• Transmissions: Pop Star: 6-spd dual-clutch automatic, 2WD; Lounge: 9-spd automatic, all-wheel-drive
  • Towing capacity: 1200kg braked, 600kg unbraked

To get an idea of what you might expect from the 500X we tried out both the front-wheel-drive and all-wheel-drive versions, with both tied respectively to automatic transmissions.

Starting with the Pop Star, it offers a 1.4 litre four-cylinder turbo engine that produces 103kW and 230Nm. In lesser Pop specification it comes with a choice of six-speed manual, or six-speed dual clutch automatic while the Pop Star does without a manual option.

On the road, the automatic surprised with its smooth and stable low-speed driving - the shuddery low-speed characteristics of some dual-clutch systems are quite subdued in the the 500X.

As for the engine, it feels like it packs a decent punch. Though the lower-powered model, the turbocharged 230Nm of torque (which is not far short of the Lounge's 250Nm), really helps and the 500X pulls smoothly from low engine revs.

The ride around town is smooth and pleasant, and works well on rougher roads, absorbing big hits and corrugations fairly well.

Switching to the all-wheel-drive Lounge we immediately noticed a few subtle differences.

The engine in the Lounge measures the same 1.4 litres, but produces a more lively 125kW and 250Nm. Both Lounge and top-spec Cross Plus are teamed with a nine-speed automatic and all-wheel-drive.

In most circumstances, there is no huge performance boost from the higher output engine, but, when overtaking or slotting into fast-moving traffic, it is a little more willing (though neither is underdone).

The grip offered by the all-wheel-drive system is certainly more noticeable - on some of the winding roads and loose shoulders we encountered, we found the Lounge tracked more truly and with a little more confidence.

On these roads, the 2WD Pop Star was a little inclined to wash into oversteer.

Ride quality in the Lounge is no match the Pop Star however. Although the Lounge will blot out bigger hits from broken tarmac, the 2WD Pop Star (with smaller 17-inch wheels) feels a little more settled over smaller bumps and surface imperfections.

The nine-speed automatic in the 500X is the same as you’ll find used in Jeep’s Cherokee and Renegade, this time around however the shift mapping seems more alert, and better suited to use in Aussie traffic.

The car we drove however had a nasty habit of clunking between gears when shifting from second to third - that was also something we encountered in the Cherokee last year and looks like something that still needs attention.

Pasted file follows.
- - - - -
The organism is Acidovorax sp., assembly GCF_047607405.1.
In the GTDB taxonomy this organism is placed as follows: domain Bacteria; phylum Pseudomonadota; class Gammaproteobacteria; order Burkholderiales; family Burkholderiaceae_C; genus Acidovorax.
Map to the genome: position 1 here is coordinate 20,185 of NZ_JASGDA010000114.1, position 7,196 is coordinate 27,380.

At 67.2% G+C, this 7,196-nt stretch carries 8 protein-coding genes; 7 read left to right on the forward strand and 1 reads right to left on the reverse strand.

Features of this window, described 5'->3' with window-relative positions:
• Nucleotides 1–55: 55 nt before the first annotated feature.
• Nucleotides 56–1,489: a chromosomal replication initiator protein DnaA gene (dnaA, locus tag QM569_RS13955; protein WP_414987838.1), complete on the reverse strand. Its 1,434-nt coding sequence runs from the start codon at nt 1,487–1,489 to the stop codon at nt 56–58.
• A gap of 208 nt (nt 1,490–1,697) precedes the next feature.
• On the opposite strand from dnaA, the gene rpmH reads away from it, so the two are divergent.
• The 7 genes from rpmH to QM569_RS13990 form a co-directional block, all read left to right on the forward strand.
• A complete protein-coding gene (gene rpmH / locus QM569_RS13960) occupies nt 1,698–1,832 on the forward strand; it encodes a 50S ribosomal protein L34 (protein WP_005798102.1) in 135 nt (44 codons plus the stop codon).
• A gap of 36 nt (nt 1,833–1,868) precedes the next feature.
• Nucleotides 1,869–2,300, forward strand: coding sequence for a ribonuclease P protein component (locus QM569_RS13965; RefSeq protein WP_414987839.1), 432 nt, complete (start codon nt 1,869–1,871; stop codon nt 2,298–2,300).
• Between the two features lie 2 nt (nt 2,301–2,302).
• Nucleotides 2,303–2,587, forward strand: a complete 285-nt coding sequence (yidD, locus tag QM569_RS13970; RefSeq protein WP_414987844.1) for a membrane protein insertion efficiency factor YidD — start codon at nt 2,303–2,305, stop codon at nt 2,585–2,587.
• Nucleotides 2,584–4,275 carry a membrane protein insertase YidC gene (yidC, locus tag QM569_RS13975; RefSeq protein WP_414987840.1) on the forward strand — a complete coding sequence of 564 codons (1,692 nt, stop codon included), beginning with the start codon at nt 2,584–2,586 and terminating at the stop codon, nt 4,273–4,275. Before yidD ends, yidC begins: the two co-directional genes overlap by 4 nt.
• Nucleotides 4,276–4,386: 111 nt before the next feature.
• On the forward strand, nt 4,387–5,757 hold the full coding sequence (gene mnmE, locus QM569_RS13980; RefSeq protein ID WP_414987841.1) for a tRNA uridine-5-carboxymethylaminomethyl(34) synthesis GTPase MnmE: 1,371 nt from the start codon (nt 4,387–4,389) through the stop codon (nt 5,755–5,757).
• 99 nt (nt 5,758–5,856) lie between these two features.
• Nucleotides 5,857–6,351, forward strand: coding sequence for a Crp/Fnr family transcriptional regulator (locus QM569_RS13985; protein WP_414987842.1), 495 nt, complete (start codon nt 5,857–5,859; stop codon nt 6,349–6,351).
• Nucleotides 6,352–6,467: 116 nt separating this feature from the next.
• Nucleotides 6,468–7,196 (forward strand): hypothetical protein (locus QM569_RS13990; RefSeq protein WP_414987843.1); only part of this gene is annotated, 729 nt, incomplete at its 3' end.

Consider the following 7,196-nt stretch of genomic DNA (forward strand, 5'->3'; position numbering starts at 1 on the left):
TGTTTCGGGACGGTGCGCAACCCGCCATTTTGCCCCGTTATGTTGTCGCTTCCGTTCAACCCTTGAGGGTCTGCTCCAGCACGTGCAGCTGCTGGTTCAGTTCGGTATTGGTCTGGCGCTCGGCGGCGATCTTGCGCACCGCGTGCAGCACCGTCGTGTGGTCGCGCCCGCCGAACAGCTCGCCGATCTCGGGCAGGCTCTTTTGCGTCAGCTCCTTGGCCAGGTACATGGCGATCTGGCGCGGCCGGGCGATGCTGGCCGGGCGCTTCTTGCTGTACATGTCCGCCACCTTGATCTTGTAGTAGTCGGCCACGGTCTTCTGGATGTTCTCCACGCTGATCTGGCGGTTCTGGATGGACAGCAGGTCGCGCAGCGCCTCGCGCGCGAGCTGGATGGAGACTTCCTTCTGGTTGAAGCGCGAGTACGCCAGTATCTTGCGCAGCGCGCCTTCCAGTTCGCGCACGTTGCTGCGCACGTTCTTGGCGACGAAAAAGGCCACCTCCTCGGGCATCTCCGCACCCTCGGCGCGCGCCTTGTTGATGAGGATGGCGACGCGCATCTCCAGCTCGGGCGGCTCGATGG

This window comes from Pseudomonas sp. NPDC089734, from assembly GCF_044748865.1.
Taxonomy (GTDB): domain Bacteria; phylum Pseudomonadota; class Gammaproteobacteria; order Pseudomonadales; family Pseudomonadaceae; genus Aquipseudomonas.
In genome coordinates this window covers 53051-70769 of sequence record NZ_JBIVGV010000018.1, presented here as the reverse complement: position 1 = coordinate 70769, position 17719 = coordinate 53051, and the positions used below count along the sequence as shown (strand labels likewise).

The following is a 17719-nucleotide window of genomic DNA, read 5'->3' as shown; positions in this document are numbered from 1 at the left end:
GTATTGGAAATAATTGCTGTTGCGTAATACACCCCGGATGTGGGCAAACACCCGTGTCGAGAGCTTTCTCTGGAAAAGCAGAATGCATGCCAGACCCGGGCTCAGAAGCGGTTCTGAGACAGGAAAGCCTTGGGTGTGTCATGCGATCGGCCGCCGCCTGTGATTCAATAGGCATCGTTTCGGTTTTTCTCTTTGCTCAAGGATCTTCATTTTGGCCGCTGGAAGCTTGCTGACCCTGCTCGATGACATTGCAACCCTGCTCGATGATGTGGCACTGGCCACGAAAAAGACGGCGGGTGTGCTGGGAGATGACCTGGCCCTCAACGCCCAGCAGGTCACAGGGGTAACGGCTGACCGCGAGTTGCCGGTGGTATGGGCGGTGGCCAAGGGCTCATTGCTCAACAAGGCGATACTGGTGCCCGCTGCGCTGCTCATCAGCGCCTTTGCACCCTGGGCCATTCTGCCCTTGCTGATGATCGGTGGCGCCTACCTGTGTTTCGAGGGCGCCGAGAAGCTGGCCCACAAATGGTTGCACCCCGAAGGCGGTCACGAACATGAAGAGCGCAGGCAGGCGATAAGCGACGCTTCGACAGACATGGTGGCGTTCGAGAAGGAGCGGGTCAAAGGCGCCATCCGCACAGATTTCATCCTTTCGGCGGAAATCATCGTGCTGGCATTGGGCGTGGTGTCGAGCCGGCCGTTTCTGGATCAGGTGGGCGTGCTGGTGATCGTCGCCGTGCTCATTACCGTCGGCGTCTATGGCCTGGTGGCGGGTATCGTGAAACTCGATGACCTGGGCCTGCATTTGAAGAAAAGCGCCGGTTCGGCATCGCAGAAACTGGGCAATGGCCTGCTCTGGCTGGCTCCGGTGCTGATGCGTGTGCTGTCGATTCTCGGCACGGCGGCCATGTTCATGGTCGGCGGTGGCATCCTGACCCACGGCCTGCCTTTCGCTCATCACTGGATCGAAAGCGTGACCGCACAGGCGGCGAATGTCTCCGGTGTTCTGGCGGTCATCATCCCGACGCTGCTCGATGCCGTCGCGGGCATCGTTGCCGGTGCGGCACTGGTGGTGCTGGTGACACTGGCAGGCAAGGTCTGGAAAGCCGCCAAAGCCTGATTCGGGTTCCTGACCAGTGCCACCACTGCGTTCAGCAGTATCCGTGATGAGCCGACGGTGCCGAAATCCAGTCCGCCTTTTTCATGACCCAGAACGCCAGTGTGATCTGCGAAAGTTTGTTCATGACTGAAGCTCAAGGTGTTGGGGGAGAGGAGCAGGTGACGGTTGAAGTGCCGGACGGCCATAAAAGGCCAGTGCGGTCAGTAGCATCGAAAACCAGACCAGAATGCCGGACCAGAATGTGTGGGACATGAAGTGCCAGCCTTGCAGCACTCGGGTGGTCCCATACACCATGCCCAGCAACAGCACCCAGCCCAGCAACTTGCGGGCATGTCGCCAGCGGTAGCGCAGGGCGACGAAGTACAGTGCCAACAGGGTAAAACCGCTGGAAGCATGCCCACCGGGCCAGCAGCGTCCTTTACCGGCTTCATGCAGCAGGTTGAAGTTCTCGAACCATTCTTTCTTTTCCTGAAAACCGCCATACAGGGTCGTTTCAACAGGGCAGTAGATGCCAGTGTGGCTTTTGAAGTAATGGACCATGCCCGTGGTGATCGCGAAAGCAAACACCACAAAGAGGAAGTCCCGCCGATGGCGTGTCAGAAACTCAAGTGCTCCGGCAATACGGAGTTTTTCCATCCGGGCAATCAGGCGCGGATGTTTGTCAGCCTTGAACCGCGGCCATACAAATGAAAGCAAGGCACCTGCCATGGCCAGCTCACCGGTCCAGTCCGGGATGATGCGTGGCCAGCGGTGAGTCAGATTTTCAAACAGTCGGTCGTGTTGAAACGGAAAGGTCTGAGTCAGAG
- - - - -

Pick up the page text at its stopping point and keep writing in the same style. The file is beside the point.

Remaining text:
Otherwise, the 500X is a nimble little package around town, it can hold its own against other traffic from a standstill, has a fun-to-drive feeling from behind the wheel, and offers a decent ride.

 

SAFETY

ANCAP rating: The 500X is yet to be tested by ANCAP

Safety features: Stability control, traction control, rollover mitigation hill start assist, reversing camera, and seven airbags. Lounge and Cross Plus also gain lane departure warning and forward collision assist, which can also be option on the Pop Star, but not the Pop for $1000.

 

RIVALS TO CONSIDER

Despite operating in a similar price bracket, and sharing its underpinnings, Fiat doesn’t see the Jeep Renegade as a competitor. We think most buyers will take a look at both while they’re in an FCA dealership, but they have a very different appeal.

Nissan’s Qashqai is similar money, and a favourite with style-driven buyers, just like the Mazda CX-3. Despite being larger, the well-finished Hyundai Tuscon appeals, while MINI’s Countryman, though getting on in years, takes the 500X on in the lower part of its price range.

 

TMR VERDICT | OVERALL

While it lacks a bargain-priced model to lure the budget-conscious, there is something a little special about the 500X, and it fares well against other up-specced competitors in the small SUV segment.

Its borrowed retro wardrobe also fits comfortably with its broader SUV stance, while the interior is breezy and fun.

In particular, the new little SUV appeals for its tidy handling, peppy engines, and (in front-wheel-drive models), pleasant ride comfort.

It is however in a very tough segment, and its higher pricing takes a little of the shine off its appeal.

That said, our first impression of this new little Fiat is of a stylish little package, with enough Italian charm to win buyers back to the Fiat badge.

Note: Images of the Pop Star have been used throughout this review; check out the gallery for other variants in the new 500X range.

MORE: Fiat News and Reviews